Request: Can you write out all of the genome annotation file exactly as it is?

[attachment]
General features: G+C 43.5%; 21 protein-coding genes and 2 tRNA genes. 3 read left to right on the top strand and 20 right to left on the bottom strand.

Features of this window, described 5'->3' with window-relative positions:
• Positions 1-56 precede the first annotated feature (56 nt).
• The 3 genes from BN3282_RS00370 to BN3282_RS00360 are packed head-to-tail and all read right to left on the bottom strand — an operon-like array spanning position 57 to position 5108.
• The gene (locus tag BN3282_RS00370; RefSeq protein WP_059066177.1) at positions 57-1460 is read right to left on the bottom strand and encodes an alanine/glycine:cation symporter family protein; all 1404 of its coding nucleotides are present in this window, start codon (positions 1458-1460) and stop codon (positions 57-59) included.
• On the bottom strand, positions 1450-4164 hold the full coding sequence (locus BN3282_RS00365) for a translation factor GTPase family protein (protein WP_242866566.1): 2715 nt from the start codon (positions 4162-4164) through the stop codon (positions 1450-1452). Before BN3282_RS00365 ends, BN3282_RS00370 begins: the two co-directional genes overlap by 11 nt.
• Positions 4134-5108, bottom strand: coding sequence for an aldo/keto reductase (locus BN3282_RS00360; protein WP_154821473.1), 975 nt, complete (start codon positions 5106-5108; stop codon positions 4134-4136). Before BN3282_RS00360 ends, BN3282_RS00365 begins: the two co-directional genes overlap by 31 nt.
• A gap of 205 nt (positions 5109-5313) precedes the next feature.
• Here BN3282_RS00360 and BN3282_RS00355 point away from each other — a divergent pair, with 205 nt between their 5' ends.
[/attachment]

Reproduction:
General features: G+C 43.5%; 21 protein-coding genes and 2 tRNA genes. 3 read left to right on the top strand and 20 right to left on the bottom strand.

Features of this window, described 5'->3' with window-relative positions:
• Positions 1-56 precede the first annotated feature (56 nt).
• The 3 genes from BN3282_RS00370 to BN3282_RS00360 are packed head-to-tail and all read right to left on the bottom strand — an operon-like array spanning position 57 to position 5108.
• The gene (locus tag BN3282_RS00370; RefSeq protein WP_059066177.1) at positions 57-1460 is read right to left on the bottom strand and encodes an alanine/glycine:cation symporter family protein; all 1404 of its coding nucleotides are present in this window, start codon (positions 1458-1460) and stop codon (positions 57-59) included.
• On the bottom strand, positions 1450-4164 hold the full coding sequence (locus BN3282_RS00365) for a translation factor GTPase family protein (protein WP_242866566.1): 2715 nt from the start codon (positions 4162-4164) through the stop codon (positions 1450-1452). Before BN3282_RS00365 ends, BN3282_RS00370 begins: the two co-directional genes overlap by 11 nt.
• Positions 4134-5108, bottom strand: coding sequence for an aldo/keto reductase (locus BN3282_RS00360; protein WP_154821473.1), 975 nt, complete (start codon positions 5106-5108; stop codon positions 4134-4136). Before BN3282_RS00360 ends, BN3282_RS00365 begins: the two co-directional genes overlap by 31 nt.
• A gap of 205 nt (positions 5109-5313) precedes the next feature.
• Here BN3282_RS00360 and BN3282_RS00355 point away from each other — a divergent pair, with 205 nt between their 5' ends.